Golden Football Magazine
July 22, 2017

Quotation

"There's a helluva fight going on out there – by one side. Why don't you get in on it?"

Texas coach Darrell Royal to his team at halftime of the 1967 game with Oklahoma when his team trailed 7-0. The Longhorns dominated the second half for a 9-7 victory.

Tiger Den

1963 Cotton Bowl

The defense that led the nation in points allowed stifled the Longhorns.


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Saints Saga

Portrait: Jim Finks - I

After a six-year NFL career, the future Saints GM moved into front office work in both the CFL and NFL.


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Seminole Sidelines

2006 Orange Bowl - Battle of Septuage­narians

The two winningest coaches in college football history met on the gridiron for the first time.

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Super Bowl V

It was called the "Blunder Bowl" because the teams combined for 11 turnovers. Cowboys fans and players said the officials blundered badly also.

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Profile: Bill Walsh - VII

Just two years after going 2-14, the 49ers made it to Super Bowl XVI.

 

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How Well Do You Know the Rules?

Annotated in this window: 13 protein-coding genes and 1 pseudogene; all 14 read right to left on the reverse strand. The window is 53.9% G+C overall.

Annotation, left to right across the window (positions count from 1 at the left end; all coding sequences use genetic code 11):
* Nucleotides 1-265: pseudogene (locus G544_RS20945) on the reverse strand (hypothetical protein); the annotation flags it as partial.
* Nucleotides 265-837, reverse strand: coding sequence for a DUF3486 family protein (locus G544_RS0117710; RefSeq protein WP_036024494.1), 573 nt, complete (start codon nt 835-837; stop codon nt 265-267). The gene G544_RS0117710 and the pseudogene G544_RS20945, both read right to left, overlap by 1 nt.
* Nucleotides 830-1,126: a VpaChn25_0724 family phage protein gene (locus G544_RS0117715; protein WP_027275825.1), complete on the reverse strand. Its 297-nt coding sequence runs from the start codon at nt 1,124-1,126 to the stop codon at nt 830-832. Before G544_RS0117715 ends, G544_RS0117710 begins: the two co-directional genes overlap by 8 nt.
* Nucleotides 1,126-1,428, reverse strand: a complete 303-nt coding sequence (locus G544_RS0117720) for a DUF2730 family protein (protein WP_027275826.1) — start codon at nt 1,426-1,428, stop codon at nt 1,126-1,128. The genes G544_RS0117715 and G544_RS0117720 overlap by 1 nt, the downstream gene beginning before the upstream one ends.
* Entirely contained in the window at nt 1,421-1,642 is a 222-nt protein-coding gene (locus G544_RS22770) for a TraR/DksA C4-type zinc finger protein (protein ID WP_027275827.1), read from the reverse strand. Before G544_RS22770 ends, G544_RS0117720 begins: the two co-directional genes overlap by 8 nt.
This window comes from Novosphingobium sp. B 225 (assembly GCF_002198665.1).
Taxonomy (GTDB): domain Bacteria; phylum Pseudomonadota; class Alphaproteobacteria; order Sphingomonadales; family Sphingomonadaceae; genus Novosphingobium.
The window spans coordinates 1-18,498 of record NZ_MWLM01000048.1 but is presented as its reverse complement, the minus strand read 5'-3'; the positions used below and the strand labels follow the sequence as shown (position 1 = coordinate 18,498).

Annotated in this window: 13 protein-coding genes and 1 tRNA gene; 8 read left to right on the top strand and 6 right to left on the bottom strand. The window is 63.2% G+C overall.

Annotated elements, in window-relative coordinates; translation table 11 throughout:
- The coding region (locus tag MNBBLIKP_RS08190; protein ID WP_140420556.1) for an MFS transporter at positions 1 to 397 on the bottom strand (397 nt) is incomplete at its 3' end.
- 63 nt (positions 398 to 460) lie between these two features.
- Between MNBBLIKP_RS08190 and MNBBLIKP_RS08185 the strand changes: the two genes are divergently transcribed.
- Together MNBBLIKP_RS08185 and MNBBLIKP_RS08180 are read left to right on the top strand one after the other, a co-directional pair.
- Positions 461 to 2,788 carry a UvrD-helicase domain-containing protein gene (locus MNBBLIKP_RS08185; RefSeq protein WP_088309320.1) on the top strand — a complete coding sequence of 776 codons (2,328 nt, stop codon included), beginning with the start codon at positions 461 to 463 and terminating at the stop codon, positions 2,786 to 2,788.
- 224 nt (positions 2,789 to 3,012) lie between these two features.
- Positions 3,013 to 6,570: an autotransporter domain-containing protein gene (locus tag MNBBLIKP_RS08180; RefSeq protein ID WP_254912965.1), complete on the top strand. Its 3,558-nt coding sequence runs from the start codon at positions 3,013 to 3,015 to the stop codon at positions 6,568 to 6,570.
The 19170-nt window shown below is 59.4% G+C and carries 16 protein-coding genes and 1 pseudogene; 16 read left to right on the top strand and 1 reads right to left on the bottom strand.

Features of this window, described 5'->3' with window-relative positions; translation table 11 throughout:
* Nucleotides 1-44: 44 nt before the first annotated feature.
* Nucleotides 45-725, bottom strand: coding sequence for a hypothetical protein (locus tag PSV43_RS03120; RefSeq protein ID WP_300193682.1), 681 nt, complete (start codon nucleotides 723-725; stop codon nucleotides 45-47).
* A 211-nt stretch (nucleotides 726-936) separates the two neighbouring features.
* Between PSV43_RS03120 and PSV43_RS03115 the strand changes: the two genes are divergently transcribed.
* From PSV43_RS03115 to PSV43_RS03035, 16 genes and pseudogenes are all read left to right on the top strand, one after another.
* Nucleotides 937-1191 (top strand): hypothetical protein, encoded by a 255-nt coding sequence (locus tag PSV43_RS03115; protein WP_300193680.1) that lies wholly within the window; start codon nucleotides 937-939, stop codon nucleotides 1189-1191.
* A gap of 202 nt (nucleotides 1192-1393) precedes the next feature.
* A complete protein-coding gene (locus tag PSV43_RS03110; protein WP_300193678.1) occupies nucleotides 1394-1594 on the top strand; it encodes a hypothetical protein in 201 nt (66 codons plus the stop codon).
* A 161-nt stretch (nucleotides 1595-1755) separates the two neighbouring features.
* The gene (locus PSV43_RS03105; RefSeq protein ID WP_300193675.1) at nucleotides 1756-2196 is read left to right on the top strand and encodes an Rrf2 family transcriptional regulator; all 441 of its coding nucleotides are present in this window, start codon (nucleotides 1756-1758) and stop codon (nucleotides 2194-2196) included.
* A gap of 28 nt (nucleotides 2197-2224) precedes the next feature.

Intentional grounding and defensive interference on same play

Football Quiz

Schools with no Heisman Trophy winners
Freshman Archie
Manning, Archie and Peyton Manning with John Underwood (2000)
Archie recalls his freshman year at Ole Miss.
I was excited about going to Ole Miss, even if I didn't see myself as some cool guy about to make a splash at the biggest university in the state. ... Seven other freshman QBs came in with me in 1967, and that wasn't as unusual as it sounds. In those days, Division I schools could sign forty new players a year, and, with walk-ons, might very well field freshman teams of sixty or more play­ers ... Some coaches with the biggest budgets were notorious for stock­piling, for signing players just to keep them from going to a rival school. But they couldn't keep forty players a year because that would mean 160-man rosters. Clearly, some weren't expected to last. Those from smaller schools were long shots. Drew ordinarily wouldn't send a scholarship player to a Division I university like Ole Miss more than once in ten years.
I had that in the back of my mind when I got ready to go to Oxford, along with the very real possibility that Coach Vaught would do what he had a reputation for doing: move some of us to other positions. ... But that summer I got a break that boosted my chances. I was selected for the Mississippi High School All-Star game, to play for the North team coached by Bob Tyler of undefeated Meridi­an High, and Tyler liked to throw the ball. His QB, Bob White, another Ole Miss signee, was a high school All-American and, of course, was all set to be Tyler's starter in the game.
But Bob White had a bad knee, and early in the game he got hit hard and had to come out. I took his place - and immediately fumbled away the first snap. Fortunately, the North team's third QB wasn't a passer, so Coach Tyler left me in, and before the night was over, I had thrown for four touchdowns and ran for a fifth, and we won 56-33. When I was awarded the Most Valuable Player tro­phy afterward, I couldn't help thinking that I might not have played at all if Bob White had been healthy. ...